In 2001, before Jessica Gardner could drive her car out of the University of Rhode Island parking lot, she had to remove a flyer, which someone had slid under the driver’s side windshield wiper. Although consumed at the time with her full-time nursing school studies and debilitating symptoms of rheumatoid arthritis, Gardner responded positively to the flyer’s invitation from a local Bikram Yoga studio. “I read it, and my first thought was ‘I think this is something I should do to bring balance into my life,’” says Gardner, who later founded her own Bikram Yoga Voorhess studio.
Totally new to yoga, Gardner had no expectations about Bikram Yoga classes or any results that come with regular practice. So, after three months of classes, she was surprised to physically feel better. “When I began, my hands were so clawed and cramped that my fingers couldn’t hold a pen,” advises Gardner, who adds that the condition of her hands was so severe that she had to pay a typist to transfer nursing class notes she recorded on cassettes.
At the age of 16, Gardner’s physician discovered 5 tumors on her thyroid, which he removed. Left with one-quarter of her vital endocrine gland, she refused any other treatment and was put on synthroid, a thyroid hormone. By the time Gardner stepped onto her first yoga mat to begin a series of 26 Bikram Yoga poses, which start with 2 breathing exercises, she’d been heavily medicated for years with additional prescription drugs: methotrexate, used in the treatment of autoimmune disease, prednisone, a synthetic corticosteroid drug used as an immunosuppressant, and plaquenil, an antimalarial drug used to treat arthritis.
During her first class, it only took 3 or 4 standing breaths and Gardner needed to sit down. “I’d never taken in that much oxygen before,” she recalls and adds that initially she could only do every other posture because she couldn’t stand. A feeling that something wasn’t right slowly began to enter Gardner’s awareness. “I was weak but I knew I should have been able to stand,” she says. This simple revelation brought Gardner to a deeper appreciation for how unhealthy she was from medications and arthritis. The most physically grueling thing Gardner had ever done, also allowed her to comprehend why practicing for 90 minutes in a 105 degree room was helping her to drink more water, detoxify, and feel better.
At six months, Gardner was attending classes three times a week. Her doctor took her off synthroid because what little thyroid she had was functioning. In 2007, at the age of 25, she signed up for 9 weeks of in-depth teacher training with Yoga Masters Bikram and Rajashree Choudhury and their staff of teachers. “Not only did I realize that the rest of my medications weren’t working, I knew intuitively that I needed to be fully immersed in yoga because each one of the hatha yoga postures has a health benefit. Bikram’s sequence of 26 postures are systematically arranged so that the physical dynamics—extension and compression of the body and muscles, ligaments and tendons—delivers fresh blood to every joint, muscle, and organ,” notes Gardner.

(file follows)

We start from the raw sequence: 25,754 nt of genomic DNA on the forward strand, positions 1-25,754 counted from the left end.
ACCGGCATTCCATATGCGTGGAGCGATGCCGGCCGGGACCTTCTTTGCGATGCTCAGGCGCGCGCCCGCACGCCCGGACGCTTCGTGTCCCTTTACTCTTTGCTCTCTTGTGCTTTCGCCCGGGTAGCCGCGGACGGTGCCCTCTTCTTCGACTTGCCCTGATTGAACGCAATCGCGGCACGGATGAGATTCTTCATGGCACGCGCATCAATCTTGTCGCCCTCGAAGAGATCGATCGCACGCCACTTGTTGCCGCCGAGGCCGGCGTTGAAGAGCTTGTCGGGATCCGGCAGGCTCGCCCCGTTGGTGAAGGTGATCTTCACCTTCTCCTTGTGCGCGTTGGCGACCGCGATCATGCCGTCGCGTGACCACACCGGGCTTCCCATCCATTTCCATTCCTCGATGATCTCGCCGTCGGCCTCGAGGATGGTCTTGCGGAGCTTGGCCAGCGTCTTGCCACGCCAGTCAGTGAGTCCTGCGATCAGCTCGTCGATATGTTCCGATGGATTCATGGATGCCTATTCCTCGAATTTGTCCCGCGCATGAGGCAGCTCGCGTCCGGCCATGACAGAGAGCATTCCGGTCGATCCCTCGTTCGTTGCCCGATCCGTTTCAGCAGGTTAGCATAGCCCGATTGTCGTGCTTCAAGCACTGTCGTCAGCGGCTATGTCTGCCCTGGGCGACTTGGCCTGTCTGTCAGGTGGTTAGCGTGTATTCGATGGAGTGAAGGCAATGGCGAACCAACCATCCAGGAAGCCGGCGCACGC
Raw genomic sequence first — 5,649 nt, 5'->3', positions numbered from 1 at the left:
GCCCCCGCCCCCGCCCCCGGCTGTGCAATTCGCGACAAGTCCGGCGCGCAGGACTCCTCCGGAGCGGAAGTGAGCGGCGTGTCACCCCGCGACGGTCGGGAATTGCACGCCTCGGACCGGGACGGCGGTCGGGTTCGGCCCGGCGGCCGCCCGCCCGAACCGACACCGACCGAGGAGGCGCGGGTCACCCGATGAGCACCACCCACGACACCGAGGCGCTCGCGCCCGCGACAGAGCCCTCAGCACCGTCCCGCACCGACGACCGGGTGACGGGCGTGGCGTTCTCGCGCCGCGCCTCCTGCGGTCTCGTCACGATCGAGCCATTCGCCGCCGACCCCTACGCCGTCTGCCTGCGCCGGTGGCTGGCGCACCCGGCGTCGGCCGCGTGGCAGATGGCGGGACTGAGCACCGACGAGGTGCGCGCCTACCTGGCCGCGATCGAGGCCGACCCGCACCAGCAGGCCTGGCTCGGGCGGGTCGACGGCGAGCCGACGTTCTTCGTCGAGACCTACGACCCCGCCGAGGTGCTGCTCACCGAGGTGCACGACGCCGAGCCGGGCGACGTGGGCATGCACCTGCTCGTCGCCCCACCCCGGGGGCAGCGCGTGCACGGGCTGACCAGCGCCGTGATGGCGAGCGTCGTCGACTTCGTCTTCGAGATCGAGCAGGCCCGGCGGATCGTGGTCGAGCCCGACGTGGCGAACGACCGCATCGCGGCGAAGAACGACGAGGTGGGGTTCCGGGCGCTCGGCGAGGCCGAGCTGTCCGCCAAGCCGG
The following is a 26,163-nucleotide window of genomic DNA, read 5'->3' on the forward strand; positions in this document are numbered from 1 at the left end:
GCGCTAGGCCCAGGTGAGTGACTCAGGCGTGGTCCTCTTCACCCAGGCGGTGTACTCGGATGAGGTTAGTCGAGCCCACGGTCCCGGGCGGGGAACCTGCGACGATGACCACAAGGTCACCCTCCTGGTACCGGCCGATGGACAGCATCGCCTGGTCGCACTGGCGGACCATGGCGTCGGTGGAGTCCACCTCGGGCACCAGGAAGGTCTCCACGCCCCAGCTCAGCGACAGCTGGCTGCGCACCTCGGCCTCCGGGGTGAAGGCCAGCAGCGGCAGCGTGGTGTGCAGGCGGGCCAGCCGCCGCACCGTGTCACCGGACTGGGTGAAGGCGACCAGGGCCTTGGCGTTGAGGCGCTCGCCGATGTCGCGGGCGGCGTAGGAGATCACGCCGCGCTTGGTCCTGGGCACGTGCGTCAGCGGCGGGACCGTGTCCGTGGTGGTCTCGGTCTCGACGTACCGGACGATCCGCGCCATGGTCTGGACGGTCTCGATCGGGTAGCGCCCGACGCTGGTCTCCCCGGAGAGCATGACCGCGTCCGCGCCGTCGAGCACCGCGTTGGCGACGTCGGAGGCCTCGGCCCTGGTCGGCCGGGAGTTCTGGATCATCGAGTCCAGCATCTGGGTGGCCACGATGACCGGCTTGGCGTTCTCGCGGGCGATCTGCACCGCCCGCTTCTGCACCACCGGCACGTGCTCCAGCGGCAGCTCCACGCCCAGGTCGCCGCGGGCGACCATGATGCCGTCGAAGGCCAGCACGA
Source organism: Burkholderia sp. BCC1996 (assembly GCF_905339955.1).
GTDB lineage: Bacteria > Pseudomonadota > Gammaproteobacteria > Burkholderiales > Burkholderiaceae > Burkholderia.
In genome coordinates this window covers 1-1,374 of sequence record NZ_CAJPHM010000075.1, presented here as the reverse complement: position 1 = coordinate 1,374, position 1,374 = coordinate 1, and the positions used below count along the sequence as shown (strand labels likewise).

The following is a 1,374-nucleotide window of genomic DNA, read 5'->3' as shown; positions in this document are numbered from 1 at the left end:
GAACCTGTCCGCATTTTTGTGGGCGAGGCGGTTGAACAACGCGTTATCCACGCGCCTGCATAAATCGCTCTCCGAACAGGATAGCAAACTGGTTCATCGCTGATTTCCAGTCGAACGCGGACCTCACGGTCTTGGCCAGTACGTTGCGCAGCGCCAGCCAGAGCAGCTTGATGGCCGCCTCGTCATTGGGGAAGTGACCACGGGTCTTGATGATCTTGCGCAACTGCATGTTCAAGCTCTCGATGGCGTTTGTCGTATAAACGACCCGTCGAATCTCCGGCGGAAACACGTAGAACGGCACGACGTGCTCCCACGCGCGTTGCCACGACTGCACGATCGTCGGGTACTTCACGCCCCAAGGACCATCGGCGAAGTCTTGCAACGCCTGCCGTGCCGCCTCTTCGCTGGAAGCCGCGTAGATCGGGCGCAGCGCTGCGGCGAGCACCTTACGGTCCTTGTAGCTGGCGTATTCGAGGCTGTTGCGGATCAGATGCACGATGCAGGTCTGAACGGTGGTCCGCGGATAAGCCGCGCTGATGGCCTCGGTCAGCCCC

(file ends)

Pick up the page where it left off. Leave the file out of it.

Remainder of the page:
Gardner’s husband Neil is a business consultant. The couple moved frequently for Neils business purposes until he accepted a permanent position in Philadelphia. A rather nomadic lifestyle allowed Jessica to maintain her practice for years across numerous cities including: Las Vegas, Atlanta, Providence, Baltimore, Vancouver, British Columbia, and London England. It also offered Garner the perfect opportunity to experience the Bikram Yoga community, meet wonderful people, and enjoy everything the Yoga has to offer.
Today, Gardner anticipates taking her successful studio and her students in a direction that helps individuals to clearly recognize the healing aspects of yoga. “Yes, yoga gives you a great butt as a side effect,” she says with a smile, “but the most important part is that I know that yoga keeps me healthy, happy, and mentally strong.” Another another significant side effect: she’s been off all medications for some time.
Bikram Yoga has also led Gardner to compete nationally and train others who want to do the same. “For me, competition is challenging because I have to ask myself, am I yogi enough to control my mind and adrenal glands so that I am not nervous in front of 400 people who are all watching me,” explains Gardner, who believes that competition inspires others. Watching others compete, she sees hard work, balance and control. “I walk away inspired, telling myself, if they can do that, so can I,” enthuses Gardner. In 2011 Bikram Yoga Voorhees, was voted Best Yoga Studio in South Jersey by South Jersey Magazine.